You are prohibited from bringing in more than 2 litres of spirits and 2 litres of wine per person into French Polynesia. If customs searches your boat and discovers more it will be confiscated and you will have to pay a fine of anywhere between 200 to 500 Euros. We are not talking Ďcruiser mythí here as I have been in the same anchorage as a boat that was searched, 80 litres of wine confiscated and a fine levied. On Skylax we were boarded by customs but explained that we had drunk most of our wine stock on board (nearly true). You are also limited to 200 cigarettes and 250 gms of tobacco.
Good supermarkets in the larger centres like Whangerai, Auckland and Tauranga. Also depending on the exchange rate prices are keen and the local produce excellent. Good yacht repair facilities and spares around Whangerai, Auckland and Tauranga.
For more on provisioning and provisioning tips go to Gourmets and Gourmands page
The passage from Tonga to NZ
The passage from Tonga (or Fiji or New Caledonia/Vanuatu) to NZ is the great lemming leap from the Tropics and settled Trade Wind weather into the sub-Tropics and unsettled Spring weather. Hours, days, weeks are spent analysing weather, signing up for weather routing, downloading shed-loads of GRIB files and generally just worrying about it.
There was a time when you left on passage with just a 24 hour synoptic forecast from a newspaper. Then along came stand-alone weatherfaxes and phoning the local Met office. And then came the internet, GRIB files, and lots of bad advice in forums and other cobbled together web sites. The internet and weather routing services has spawned a group of cruisers who somehow believe that you can pull down a seven day set of GRIB files and set off anticipating a smooth trip with little disruption from naughty lows, fronts, ridges and any other meteorological phenomenon that might blight your trip. Well it doesnít work that way: weather is weather and as Bob McDavit, the NZ weather guru who helps route yachts down to NZ will tell you, forecasting is just trying to make a pattern out of chaos. We arenít anywhere close to understanding the complex interactions of pressure systems and making sub-Tropic passages like hopping on a train or plane and getting from A to B.
Squall watch on passage to Opua
One of the problems for the Tonga to Opua passage is that lows come across from Australia every 6-7 days. Given that most yachts canít maintain a sufficient speed to do the 1100 mile passage in 6 days, the likelihood is that you will hit a low somewhere on passage. So itís a matter of judging how low a low is and how dirty the associated front is going to be. This is where getting weather routing from someone like Bob McDavit helps make sense of GRIB files. While GRIBS are great for the general picture, they donít give you much of an idea what fronts, troughs and ridges are going to be like and how strong squalls will likely be.
In settled weather for the sub-Tropics the general advice is that you leave on the back of a low and keep to the west of the rhumb line, heading for somewhere around 30S and 175E before turning south for Opua or other ports on the east coast of NZ. The thinking here is that when the next low comes along you will likely have SW winds and getting a bit of westing in will help you lay a course for Opua with SW winds.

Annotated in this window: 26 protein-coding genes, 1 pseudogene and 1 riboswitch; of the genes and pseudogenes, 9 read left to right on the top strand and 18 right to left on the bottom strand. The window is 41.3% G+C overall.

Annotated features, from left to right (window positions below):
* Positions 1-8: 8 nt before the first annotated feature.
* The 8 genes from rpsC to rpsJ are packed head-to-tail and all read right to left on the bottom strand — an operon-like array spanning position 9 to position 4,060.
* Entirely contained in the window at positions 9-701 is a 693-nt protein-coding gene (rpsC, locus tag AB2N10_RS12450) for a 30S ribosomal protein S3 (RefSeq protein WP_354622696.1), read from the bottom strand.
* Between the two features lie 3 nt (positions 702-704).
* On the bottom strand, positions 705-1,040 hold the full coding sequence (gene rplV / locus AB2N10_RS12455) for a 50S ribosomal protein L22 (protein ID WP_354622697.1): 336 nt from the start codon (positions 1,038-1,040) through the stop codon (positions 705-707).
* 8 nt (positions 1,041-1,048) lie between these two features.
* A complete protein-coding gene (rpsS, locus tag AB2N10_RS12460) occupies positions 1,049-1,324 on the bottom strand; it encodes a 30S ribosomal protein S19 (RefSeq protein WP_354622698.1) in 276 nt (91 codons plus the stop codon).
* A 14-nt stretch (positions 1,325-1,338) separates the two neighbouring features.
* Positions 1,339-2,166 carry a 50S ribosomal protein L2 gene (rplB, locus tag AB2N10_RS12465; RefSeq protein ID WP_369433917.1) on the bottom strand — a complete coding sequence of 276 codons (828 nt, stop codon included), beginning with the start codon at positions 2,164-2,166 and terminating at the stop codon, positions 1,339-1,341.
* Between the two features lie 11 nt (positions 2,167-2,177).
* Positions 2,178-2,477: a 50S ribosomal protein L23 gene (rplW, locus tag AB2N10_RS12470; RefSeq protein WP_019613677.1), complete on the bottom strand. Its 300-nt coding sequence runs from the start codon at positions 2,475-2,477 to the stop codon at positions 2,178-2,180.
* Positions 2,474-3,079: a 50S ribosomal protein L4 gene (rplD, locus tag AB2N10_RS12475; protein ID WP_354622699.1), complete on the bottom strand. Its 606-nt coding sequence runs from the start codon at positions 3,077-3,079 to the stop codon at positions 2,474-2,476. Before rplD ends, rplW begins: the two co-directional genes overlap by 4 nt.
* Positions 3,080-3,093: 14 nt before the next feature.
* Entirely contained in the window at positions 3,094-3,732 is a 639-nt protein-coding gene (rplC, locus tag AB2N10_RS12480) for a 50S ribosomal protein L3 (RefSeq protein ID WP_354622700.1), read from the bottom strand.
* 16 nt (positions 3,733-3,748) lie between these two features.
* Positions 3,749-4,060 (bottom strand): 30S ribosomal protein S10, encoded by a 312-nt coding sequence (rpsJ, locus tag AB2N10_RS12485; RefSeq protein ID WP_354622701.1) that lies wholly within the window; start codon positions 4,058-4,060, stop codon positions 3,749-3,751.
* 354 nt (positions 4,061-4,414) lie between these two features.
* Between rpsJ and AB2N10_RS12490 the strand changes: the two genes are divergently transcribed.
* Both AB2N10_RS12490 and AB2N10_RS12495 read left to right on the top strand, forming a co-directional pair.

There is another consideration not too often thought about. When the lows are not around there will generally be a high and motoring through the high can take a couple of days assuming you are not going to be sitting around waiting for wind. At this time of year most boats have been in the Tropics for some time and the antifouling has lost a lot of its Ďantií. Boats are pretty fouled up on the bottom. On Skylax we went down and scrubbed the bottom on a number of occasions and it seemed that just a few days later the bottom was dirty, I mean really dirty with fronds of growth all over it, despite our attention. The prop also fouls up badly and you need to try to get it as clean as possible. The result of all this is that you are going to be a lot slower motoring through the low in whatever leftover swell there is compared to when the boat is clean. This all increases the passage time to NZ.
A lot yachts head for Minerva Reef before setting off for NZ and this gives you a 250 odd mile start on the passage. You can then sit here are wait for a weather window for the passage from Minerva Reef to NZ.
As it turned out our weather window wasnít all that settled. We left Tonga heading for Minerva Reef, but 150 miles out it looked OK, not great, to head on a rhumb line course for Opua. So WE did. We had a front pass over with gusts to around 35 knots though with the wind in the east if just bustled us along towards NZ. Afterwards came the SW winds and we tightened Skylax up getting nudged just to the east of our rhumb line, though secure in the knowledge we would have a couple of days of motoring and then in all probability easterlies for the final part of the passage. Bob McDavit advised us on this and provided routing info by email to our sailmail address.
Motoring through the high was slow with an awkward sea and dirty bottom, but then the promised easterlies slowly kicked in rising to 30 plus knots and times and then even went to the ENE making for a fast final part of the passage. We slowed up on the last night out so we would have a daylight approach to the Bay of Islands and Opua and sailed right down to the buoyed channel leading to Opua.
One other thing that cruisers in the Tropics encounter here is that it is cold after Tropical days and nights. All the woollies come out of the locker where they have been consigned for nearly a year and wet weather gear keeps the wind chill out. Its only Spring in NZ and sitting here in Opua itís definitely a lot more chilly than up north.